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Claim Your Crown | Rupa Valdez

Claim Your Crown | Rupa Valdez

26 June 2018

Ranavat Botanics is dedicated to going beyond skincare to create a community around empowerment. Just as we want to help instill confidence and promote self-care, we want to celebrate beauty that goes more than skin deep. One way we’re doing this is by sharing stories from incredible individuals who have faced adversity and turned their experiences into empowerment—what we call a “Claim Your Crown” moment.

Since childhood, Rupa Valdez has had a passion for travel—her trips taking her everywhere from Helsinki’s happening Design District to the penguin-bespeckled Boulders Beach near Cape Town. Now, a professor at the University of Virginia and a mother of two, Valdez continues to satiate her wanderlust with adventures to the far reaches of the world—not letting the fact that she’s in and out of a wheelchair stop her from exploring. Instead, she’s helping others with disabilities tap into their own passion for travel through the Blue Trunk Foundation, a nonprofit providing resources and information to make travel more accessible for everyone. Here, she shares with us her Claim Your Crown moment—how she didn’t let her disability become a barrier to the life she desires to lead and how she’s using her personal experience to proactively blaze a trail for others.

When she was in her early twenties, Rupa Valdez began developing health-related problems, which, six years ago, significantly impacted her mobility. She was just six months away from defending her dissertation and her daughter was only a year old. “I remember many days when the idea of walking from my bedroom to my bathroom was so painful, honestly, that I didn’t want to even do that,” she recalls. Even then, through the pain and uncertainty—paired with the pressure of earning her PhD in industrial engineering and navigating being a new mom—the outlook she subscribed to was one of steadfast resilience. “It was kind of like picking myself up one day at a time,” she reflects. Her thought process was, “I’m going to have to figure out how to move forward from here.”

Valdez showed up to job interviews in a wheelchair for the first time and completed her dissertation with the assistance of a tandem worker since she could no longer type. “It’s been a lot of exploring different ways to work, exploring different ways of being in the world,” she describes of the transition. Today, Valdez is a professor at the University of Virginia in the department of public health sciences, a mother of two children, and continues to feed her love for travel.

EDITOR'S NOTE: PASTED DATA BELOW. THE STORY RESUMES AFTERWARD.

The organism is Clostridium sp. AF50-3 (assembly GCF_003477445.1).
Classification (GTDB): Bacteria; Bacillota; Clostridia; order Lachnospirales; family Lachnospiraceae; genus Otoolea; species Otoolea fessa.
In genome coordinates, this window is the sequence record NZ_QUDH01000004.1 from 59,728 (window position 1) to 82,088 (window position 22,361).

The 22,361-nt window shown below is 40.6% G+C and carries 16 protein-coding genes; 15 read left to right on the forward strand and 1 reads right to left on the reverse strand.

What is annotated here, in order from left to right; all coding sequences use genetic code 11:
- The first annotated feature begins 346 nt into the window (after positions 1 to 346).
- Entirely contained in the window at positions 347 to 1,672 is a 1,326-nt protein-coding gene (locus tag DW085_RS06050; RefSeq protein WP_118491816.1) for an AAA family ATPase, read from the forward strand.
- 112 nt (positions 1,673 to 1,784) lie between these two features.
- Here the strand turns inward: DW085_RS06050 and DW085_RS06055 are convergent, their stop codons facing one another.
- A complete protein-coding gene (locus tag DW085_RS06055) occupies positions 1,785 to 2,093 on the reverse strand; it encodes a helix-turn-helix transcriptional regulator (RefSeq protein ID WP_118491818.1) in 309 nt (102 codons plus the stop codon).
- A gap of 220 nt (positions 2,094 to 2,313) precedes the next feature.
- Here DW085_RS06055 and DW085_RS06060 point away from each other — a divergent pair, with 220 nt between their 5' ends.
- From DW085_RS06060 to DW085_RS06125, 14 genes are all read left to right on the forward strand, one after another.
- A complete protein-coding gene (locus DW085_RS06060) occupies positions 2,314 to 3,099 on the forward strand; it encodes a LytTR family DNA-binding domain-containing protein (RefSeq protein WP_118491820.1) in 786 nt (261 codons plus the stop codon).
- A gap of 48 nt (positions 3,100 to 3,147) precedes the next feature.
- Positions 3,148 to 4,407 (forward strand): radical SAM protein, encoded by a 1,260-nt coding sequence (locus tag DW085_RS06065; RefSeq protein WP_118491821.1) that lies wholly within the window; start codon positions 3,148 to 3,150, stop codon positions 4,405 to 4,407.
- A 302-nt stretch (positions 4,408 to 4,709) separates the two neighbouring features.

Valdez caught the travel bug as a young child, when she and her sister would spend hours reading National Geographic’s Our World. Growing up, the two of them traveled as much as time and finances would allow. Even as her disability made traveling more challenging, Valdez didn’t relent, but instead proactively sought ways to improve the experience—not just for herself, but for others. It was when the sisters were on a trip to Finland and Estonia a few years ago that Valdez realized how difficult it was to find information regarding accessibility for those with disabilities or chronic health conditions at many destinations. She thought, “If this is happening to me, I wonder if it’s happening to other people.” Through her travels and research, Valdez was surprised to find there wasn’t a single source to collect the sparse information scattered across different websites or provide it at the level of granularity that one would need to improve their experience traveling. It sparked a series of conversations that eventually led to the idea of Blue Trunk Foundation.

“Our mission is to provide information about accessible and inclusive travel so that people can enjoy traveling regardless of their disability, chronic health conditions, or age-related concerns,” explains Valdez of Blue Trunk Foundation, the nonprofit she launched this past spring. “We have a vision that this will become the premier source of information about accessible travel worldwide.” For Valdez, the project goes beyond simply providing much-needed information. “Really what we’re trying to do with Blue Trunk is to build a community—both of people who are traveling but also a community of businesses who are interested in promoting accessibility and the idea to create positive conversations around it.” The organization is starting small, launching within two communities, then growing systematically and learning as they go.

Between managing two full-time jobs and raising two kids, Valdez has her work cut out for her. “Sometimes I like to say it’s a lot, but it’s all really good stuff,” she admits. “I just feel incredibly lucky to have that.” Through it all, Valdez is committed to cultivating a sense of gratitude.  “I love going to my work as a professor, I love working on Blue Trunk, I love my time with my family—focusing on that makes my life feel very full.” She confesses this doesn’t mean there aren’t times she’s stressed, “but it’s trying to remember and recenter in that way.”

Reflecting now on her disability, Valdez recounts that “certainly there were several years that were incredibly challenging in a lot of ways.” But early on, she tried to see opportunities within the difficulties. For Valdez, that’s meant launching Blue Trunk Foundation to help empower others who share her love for travel, spark a conversation, and build a community. “In five years’ time, I would see Blue Trunk as the premier space for advocacy and awareness promotion related to travel and accessibility and disability.”

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